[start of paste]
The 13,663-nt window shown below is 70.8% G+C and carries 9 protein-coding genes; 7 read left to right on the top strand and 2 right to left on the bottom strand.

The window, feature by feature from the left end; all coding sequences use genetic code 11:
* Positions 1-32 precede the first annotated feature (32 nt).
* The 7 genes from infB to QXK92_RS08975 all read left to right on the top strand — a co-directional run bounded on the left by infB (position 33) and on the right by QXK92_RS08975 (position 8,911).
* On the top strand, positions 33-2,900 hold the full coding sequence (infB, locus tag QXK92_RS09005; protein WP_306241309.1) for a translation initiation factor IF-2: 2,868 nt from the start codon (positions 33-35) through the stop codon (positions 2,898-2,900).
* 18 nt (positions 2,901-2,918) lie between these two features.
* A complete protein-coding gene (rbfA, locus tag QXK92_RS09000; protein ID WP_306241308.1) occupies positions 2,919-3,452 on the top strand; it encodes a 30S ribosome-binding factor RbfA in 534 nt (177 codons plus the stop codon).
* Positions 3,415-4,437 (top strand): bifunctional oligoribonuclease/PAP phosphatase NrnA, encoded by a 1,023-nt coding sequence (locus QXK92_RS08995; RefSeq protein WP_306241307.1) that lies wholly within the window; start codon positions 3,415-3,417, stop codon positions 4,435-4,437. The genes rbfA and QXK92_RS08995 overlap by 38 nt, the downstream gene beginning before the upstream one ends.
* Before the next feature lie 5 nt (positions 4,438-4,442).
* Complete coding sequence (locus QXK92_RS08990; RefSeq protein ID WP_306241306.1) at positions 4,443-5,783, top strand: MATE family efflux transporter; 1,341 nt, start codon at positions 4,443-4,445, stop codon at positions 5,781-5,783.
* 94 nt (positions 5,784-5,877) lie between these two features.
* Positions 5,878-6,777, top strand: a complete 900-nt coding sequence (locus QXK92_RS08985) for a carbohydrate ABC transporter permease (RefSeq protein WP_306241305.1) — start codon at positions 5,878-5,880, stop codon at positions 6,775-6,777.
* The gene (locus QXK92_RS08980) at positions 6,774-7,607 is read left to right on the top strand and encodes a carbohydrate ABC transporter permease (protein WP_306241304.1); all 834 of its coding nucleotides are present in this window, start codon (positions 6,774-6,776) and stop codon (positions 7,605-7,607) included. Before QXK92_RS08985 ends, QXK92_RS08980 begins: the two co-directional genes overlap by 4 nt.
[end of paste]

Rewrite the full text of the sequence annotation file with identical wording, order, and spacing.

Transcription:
The 13,663-nt window shown below is 70.8% G+C and carries 9 protein-coding genes; 7 read left to right on the top strand and 2 right to left on the bottom strand.

The window, feature by feature from the left end; all coding sequences use genetic code 11:
* Positions 1-32 precede the first annotated feature (32 nt).
* The 7 genes from infB to QXK92_RS08975 all read left to right on the top strand — a co-directional run bounded on the left by infB (position 33) and on the right by QXK92_RS08975 (position 8,911).
* On the top strand, positions 33-2,900 hold the full coding sequence (infB, locus tag QXK92_RS09005; protein WP_306241309.1) for a translation initiation factor IF-2: 2,868 nt from the start codon (positions 33-35) through the stop codon (positions 2,898-2,900).
* 18 nt (positions 2,901-2,918) lie between these two features.
* A complete protein-coding gene (rbfA, locus tag QXK92_RS09000; protein ID WP_306241308.1) occupies positions 2,919-3,452 on the top strand; it encodes a 30S ribosome-binding factor RbfA in 534 nt (177 codons plus the stop codon).
* Positions 3,415-4,437 (top strand): bifunctional oligoribonuclease/PAP phosphatase NrnA, encoded by a 1,023-nt coding sequence (locus QXK92_RS08995; RefSeq protein WP_306241307.1) that lies wholly within the window; start codon positions 3,415-3,417, stop codon positions 4,435-4,437. The genes rbfA and QXK92_RS08995 overlap by 38 nt, the downstream gene beginning before the upstream one ends.
* Before the next feature lie 5 nt (positions 4,438-4,442).
* Complete coding sequence (locus QXK92_RS08990; RefSeq protein ID WP_306241306.1) at positions 4,443-5,783, top strand: MATE family efflux transporter; 1,341 nt, start codon at positions 4,443-4,445, stop codon at positions 5,781-5,783.
* 94 nt (positions 5,784-5,877) lie between these two features.
* Positions 5,878-6,777, top strand: a complete 900-nt coding sequence (locus QXK92_RS08985) for a carbohydrate ABC transporter permease (RefSeq protein WP_306241305.1) — start codon at positions 5,878-5,880, stop codon at positions 6,775-6,777.
* The gene (locus QXK92_RS08980) at positions 6,774-7,607 is read left to right on the top strand and encodes a carbohydrate ABC transporter permease (protein WP_306241304.1); all 834 of its coding nucleotides are present in this window, start codon (positions 6,774-6,776) and stop codon (positions 7,605-7,607) included. Before QXK92_RS08985 ends, QXK92_RS08980 begins: the two co-directional genes overlap by 4 nt.